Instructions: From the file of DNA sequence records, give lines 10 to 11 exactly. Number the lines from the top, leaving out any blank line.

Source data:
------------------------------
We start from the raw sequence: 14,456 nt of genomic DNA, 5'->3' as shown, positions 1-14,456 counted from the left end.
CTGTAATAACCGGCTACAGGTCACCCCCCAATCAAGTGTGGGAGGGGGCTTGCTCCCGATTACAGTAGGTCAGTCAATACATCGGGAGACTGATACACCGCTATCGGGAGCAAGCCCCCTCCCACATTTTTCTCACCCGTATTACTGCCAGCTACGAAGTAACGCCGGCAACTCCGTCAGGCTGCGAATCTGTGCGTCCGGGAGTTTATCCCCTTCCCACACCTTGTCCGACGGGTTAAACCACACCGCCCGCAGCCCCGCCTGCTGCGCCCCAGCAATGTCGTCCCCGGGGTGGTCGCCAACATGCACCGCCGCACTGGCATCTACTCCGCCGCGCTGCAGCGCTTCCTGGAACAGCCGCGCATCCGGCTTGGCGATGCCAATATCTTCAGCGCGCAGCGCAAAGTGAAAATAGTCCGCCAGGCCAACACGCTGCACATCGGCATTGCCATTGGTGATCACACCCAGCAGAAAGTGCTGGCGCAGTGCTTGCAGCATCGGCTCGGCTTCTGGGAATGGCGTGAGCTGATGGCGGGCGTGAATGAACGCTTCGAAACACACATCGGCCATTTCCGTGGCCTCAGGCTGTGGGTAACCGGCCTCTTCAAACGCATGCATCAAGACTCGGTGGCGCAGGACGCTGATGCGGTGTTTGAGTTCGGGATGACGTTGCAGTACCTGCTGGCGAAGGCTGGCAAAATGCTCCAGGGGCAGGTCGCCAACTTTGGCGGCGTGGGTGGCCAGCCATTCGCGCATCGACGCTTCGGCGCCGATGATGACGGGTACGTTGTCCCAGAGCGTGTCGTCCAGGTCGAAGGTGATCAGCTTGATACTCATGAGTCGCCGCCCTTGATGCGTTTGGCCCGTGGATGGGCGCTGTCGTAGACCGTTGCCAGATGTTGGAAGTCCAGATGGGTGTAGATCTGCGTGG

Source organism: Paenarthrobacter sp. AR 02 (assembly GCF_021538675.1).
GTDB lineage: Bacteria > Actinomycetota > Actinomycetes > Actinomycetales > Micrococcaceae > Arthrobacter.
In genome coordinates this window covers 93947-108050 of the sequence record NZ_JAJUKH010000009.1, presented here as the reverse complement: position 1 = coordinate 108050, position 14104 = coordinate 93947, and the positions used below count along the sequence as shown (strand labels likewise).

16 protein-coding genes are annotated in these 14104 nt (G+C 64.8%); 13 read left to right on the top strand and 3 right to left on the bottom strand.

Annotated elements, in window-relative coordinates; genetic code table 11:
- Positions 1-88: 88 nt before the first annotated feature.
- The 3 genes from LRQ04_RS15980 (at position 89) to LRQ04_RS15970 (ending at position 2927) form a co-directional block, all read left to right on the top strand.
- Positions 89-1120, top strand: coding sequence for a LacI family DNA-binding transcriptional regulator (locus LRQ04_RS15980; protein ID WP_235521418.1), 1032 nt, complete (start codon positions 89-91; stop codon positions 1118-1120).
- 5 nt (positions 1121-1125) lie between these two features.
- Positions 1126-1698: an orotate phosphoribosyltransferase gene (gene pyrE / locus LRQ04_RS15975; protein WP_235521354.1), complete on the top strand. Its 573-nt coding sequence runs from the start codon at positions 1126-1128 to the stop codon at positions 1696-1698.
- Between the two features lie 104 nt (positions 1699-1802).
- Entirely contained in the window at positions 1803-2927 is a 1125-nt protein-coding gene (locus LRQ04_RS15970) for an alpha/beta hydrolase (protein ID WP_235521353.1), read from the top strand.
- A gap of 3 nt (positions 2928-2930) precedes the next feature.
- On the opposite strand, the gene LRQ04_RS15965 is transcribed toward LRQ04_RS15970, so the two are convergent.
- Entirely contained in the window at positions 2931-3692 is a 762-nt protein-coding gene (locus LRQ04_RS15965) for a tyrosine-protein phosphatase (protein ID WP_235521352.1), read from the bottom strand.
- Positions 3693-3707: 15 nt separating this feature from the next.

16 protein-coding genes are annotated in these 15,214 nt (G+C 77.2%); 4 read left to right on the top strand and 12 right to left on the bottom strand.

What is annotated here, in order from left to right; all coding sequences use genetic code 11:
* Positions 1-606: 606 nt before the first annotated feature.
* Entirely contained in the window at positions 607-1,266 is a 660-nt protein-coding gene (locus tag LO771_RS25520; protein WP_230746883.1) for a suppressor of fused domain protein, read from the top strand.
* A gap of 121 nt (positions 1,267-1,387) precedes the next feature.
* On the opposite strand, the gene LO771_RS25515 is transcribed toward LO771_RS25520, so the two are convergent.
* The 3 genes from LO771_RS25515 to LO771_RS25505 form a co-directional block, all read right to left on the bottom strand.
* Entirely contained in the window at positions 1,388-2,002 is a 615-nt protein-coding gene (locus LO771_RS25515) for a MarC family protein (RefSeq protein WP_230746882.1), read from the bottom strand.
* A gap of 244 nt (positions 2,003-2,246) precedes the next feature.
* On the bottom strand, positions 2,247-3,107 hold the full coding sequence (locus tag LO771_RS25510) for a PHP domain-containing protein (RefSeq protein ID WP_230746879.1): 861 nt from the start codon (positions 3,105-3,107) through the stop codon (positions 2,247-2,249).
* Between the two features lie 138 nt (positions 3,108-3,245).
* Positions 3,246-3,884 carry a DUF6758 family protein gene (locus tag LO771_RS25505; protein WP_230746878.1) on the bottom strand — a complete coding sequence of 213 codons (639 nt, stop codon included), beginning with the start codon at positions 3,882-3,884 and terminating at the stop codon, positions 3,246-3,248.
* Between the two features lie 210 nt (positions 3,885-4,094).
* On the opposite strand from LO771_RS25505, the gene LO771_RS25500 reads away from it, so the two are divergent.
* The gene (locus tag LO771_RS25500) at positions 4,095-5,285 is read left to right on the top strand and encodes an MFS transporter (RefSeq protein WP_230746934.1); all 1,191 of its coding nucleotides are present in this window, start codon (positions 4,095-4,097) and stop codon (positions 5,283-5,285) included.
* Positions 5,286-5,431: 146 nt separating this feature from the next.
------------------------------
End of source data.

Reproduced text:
- Positions 89-1120, top strand: coding sequence for a LacI family DNA-binding transcriptional regulator (locus LRQ04_RS15980; protein ID WP_235521418.1), 1032 nt, complete (start codon positions 89-91; stop codon positions 1118-1120).
- 5 nt (positions 1121-1125) lie between these two features.